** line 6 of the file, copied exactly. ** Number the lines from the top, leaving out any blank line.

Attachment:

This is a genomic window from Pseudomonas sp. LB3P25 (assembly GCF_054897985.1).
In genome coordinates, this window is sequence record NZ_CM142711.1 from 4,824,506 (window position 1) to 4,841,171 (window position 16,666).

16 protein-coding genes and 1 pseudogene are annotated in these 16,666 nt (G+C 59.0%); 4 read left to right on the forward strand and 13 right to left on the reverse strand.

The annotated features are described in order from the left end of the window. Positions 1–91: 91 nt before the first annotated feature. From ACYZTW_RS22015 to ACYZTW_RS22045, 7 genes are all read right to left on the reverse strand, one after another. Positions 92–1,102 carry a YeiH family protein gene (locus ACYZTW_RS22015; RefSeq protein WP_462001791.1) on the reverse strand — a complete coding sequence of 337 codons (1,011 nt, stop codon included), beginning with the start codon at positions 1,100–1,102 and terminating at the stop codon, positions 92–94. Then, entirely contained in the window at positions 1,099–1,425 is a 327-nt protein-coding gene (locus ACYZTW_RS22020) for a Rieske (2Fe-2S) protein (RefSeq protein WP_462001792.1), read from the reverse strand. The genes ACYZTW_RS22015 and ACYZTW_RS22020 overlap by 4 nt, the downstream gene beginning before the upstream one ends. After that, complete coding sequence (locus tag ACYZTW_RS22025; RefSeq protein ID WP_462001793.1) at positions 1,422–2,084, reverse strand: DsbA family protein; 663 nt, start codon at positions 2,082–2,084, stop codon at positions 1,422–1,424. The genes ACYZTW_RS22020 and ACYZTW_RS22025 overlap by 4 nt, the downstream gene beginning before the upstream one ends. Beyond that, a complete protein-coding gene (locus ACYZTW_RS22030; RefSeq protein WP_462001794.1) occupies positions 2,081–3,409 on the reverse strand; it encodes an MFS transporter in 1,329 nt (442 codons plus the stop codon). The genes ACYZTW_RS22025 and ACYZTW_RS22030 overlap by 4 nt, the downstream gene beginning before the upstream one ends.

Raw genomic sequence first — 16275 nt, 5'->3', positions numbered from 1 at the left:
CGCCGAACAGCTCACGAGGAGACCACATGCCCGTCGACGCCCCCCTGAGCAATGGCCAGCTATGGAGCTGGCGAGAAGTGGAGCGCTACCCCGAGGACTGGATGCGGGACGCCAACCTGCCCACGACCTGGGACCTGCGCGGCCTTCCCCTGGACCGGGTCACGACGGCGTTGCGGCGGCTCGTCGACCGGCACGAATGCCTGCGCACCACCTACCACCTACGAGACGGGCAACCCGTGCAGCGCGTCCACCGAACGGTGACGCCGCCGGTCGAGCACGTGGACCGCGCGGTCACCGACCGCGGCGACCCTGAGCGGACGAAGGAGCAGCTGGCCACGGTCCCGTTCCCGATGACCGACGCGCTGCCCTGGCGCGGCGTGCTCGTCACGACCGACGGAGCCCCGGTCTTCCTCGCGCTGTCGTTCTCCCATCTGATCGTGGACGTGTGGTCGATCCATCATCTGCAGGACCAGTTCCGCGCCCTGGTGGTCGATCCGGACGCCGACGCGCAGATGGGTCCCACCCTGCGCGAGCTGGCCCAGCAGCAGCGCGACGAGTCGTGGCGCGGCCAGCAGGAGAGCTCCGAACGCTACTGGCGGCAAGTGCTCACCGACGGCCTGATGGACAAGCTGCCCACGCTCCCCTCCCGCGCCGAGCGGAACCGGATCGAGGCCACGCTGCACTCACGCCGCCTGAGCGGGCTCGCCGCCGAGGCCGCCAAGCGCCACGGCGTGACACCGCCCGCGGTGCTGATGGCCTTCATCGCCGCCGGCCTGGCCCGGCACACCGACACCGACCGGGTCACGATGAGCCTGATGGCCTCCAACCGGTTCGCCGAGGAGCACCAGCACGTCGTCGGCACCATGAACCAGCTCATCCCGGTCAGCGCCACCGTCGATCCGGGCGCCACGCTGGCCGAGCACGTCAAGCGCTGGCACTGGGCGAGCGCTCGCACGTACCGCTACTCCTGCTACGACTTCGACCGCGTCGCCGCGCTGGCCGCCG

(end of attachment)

CGCCGAACAGCTCACGAGGAGACCACATGCCCGTCGACGCCCCCCTGAGCAATGGCCAGCTATGGAGCTGGCGAGAAGTGGAGCGCTACCCCGAGGACTGGATGCGGGACGCCAACCTGCCCACGACCTGGGACCTGCGCGGCCTTCCCCTGGACCGGGTCACGACGGCGTTGCGGCGGCTCGTCGACCGGCACGAATGCCTGCGCACCACCTACCACCTACGAGACGGGCAACCCGTGCAGCGCGTCCACCGAACGGTGACGCCGCCGGTCGAGCACGTGGACCGCGCGGTCACCGACCGCGGCGACCCTGAGCGGACGAAGGAGCAGCTGGCCACGGTCCCGTTCCCGATGACCGACGCGCTGCCCTGGCGCGGCGTGCTCGTCACGACCGACGGAGCCCCGGTCTTCCTCGCGCTGTCGTTCTCCCATCTGATCGTGGACGTGTGGTCGATCCATCATCTGCAGGACCAGTTCCGCGCCCTGGTGGTCGATCCGGACGCCGACGCGCAGATGGGTCCCACCCTGCGCGAGCTGGCCCAGCAGCAGCGCGACGAGTCGTGGCGCGGCCAGCAGGAGAGCTCCGAACGCTACTGGCGGCAAGTGCTCACCGACGGCCTGATGGACAAGCTGCCCACGCTCCCCTCCCGCGCCGAGCGGAACCGGATCGAGGCCACGCTGCACTCACGCCGCCTGAGCGGGCTCGCCGCCGAGGCCGCCAAGCGCCACGGCGTGACACCGCCCGCGGTGCTGATGGCCTTCATCGCCGCCGGCCTGGCCCGGCACACCGACACCGACCGGGTCACGATGAGCCTGATGGCCTCCAACCGGTTCGCCGAGGAGCACCAGCACGTCGTCGGCACCATGAACCAGCTCATCCCGGTCAGCGCCACCGTCGATCCGGGCGCCACGCTGGCCGAGCACGTCAAGCGCTGGCACTGGGCGAGCGCTCGCACGTACCGCTACTCCTGCTACGACTTCGACCGCGTCGCCGCGCTGGCCGCCG